Is Alberta set for a comeback this year?
Alberta’s economy is set to emerge from its slump this year with momentum in its housing market and a boost in oil production.
After two years of recession, Alberta is expected to lead the nation this year with economic growth expected to be 3.7 per cent — the largest gain of all provinces, according to TD Economics’ Provincial Economic Forecast published today.
However, the province won’t stabilize at this rate and is expected to moderate to 2.6 per cent in 2018.
It’s worth noting that Alberta’s economic growth is coming off a very low base and in 2018 the level of economic activity will be below levels recorded in 2014.
Saskatchewan is also expected to rebound this year from contracted levels in 2016 to 2 per cent by 2018.
Both Alberta and Saskatchewan are forecast to bounce back with help from a projected boost in oil prices this year.
“We do expect oil production, particularly in Alberta, to rise this year which will help overall growth and both economies have seen momentum picking up outside of the oil patch so far this year,” Dina Ignjatovic, TD Economist tells BuzzBuzzNews.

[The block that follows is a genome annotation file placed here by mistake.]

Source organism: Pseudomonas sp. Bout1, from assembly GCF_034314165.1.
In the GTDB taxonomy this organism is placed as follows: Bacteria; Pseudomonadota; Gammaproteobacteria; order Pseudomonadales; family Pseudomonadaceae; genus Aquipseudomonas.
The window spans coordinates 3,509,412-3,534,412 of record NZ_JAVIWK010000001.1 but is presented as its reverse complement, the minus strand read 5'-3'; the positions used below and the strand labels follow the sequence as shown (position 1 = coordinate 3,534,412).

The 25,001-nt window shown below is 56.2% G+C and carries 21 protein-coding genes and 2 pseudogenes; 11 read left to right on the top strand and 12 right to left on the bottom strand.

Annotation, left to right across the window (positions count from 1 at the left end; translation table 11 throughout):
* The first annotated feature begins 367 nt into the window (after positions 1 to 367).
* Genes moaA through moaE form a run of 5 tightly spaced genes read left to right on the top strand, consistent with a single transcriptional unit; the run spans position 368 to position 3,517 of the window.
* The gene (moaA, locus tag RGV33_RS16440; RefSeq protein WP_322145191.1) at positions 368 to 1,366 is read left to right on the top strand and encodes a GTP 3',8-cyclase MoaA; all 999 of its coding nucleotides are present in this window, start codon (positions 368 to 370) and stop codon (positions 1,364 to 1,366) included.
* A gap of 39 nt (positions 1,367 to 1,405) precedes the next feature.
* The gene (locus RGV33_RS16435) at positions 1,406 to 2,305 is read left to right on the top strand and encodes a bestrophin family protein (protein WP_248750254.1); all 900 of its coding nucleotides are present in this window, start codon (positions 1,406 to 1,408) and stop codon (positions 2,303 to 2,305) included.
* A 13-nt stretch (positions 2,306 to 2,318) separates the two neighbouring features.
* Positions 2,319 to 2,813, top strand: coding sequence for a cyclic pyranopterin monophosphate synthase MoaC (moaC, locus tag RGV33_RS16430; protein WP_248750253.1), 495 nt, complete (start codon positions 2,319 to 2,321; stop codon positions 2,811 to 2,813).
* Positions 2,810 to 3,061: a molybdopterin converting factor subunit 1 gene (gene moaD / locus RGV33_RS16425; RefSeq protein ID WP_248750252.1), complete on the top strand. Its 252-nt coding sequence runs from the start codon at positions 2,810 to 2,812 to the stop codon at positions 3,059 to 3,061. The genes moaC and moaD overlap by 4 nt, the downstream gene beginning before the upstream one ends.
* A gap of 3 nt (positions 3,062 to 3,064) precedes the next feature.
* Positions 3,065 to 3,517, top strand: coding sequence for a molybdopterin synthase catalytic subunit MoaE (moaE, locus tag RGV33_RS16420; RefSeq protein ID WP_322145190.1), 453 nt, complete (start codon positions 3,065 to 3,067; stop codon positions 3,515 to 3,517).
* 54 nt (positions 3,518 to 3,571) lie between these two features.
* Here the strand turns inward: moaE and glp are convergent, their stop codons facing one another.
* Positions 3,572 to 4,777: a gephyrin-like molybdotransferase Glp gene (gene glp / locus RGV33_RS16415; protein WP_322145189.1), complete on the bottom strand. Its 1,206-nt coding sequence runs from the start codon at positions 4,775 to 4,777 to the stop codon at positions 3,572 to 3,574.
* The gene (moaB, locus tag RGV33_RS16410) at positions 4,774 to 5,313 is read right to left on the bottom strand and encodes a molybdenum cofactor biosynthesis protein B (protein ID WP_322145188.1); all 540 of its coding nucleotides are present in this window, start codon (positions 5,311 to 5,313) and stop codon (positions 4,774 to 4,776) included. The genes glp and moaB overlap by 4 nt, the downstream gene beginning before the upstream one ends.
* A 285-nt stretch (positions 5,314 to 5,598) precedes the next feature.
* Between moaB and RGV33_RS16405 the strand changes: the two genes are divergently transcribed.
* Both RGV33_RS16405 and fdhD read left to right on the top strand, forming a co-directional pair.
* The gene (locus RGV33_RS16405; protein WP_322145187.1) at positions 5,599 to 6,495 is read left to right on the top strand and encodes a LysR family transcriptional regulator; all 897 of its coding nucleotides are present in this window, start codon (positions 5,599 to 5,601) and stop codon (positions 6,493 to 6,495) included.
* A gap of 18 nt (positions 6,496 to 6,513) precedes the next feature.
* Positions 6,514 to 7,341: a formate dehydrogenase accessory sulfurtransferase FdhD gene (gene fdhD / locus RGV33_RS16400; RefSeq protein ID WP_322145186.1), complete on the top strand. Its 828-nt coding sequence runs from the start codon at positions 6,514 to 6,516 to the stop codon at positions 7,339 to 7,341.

Strength in the manufacturing, retail sales, housing and employment sectors are also drivers of economic growth in both provinces.
Alberta’s housing market is predicted to pick up speed with home sales forecast to increase by roughly 8 per cent this year compared to 2016.
However, Ignjatovic says sales growth is expected to slowdown in 2018 increasing slightly by 1.9 per cent from 2017 because of an expected rise in interest rates this year.
With its comeback, Alberta’s economy will help to pull up the Canadian economy.
TD Economics predicts Canada’s growth rate will be 2.8 per cent this year, a 1.3 percentage point uptick from last year. And Alberta’s economic growth will account for a full percentage point of the national increase.
Since 2014, Ontario and BC have topped the leaderboard for economic growth with annual gains of 3.3 and 2.6 per cent, respectively.
However, this year’s growth levels in both provinces are forecast to decline but will remain at or slightly above the national average.
Despite government policies implemented last year, including Metro Vancouver’s foreign-buyer tax, BC’s economy maintained momentum over the past year, driven by the housing market.
Even though home prices have been on a steady incline this year, a possible hike in interest rates is expected to mitigate a gain in BC’s economic activity in 2018.
“Prices are still elevated and affordability is not the best in these regions [Ontario and BC]. When affordability is not great that’s when you see a bigger impact from interest rates,” says Ignjatovic.
Last year, BC saw robust home construction but Ignjatovic says overall economic activity will be impacted by a significant drop in homes being built this year.
“If you look at housing starts they were up by over 30 per cent last year and so this year we have them falling by only 4 per cent. And it’s not getting that big boost to construction that it did last year and it’s actually providing a bit of a drag this year,” says Ignjatovic.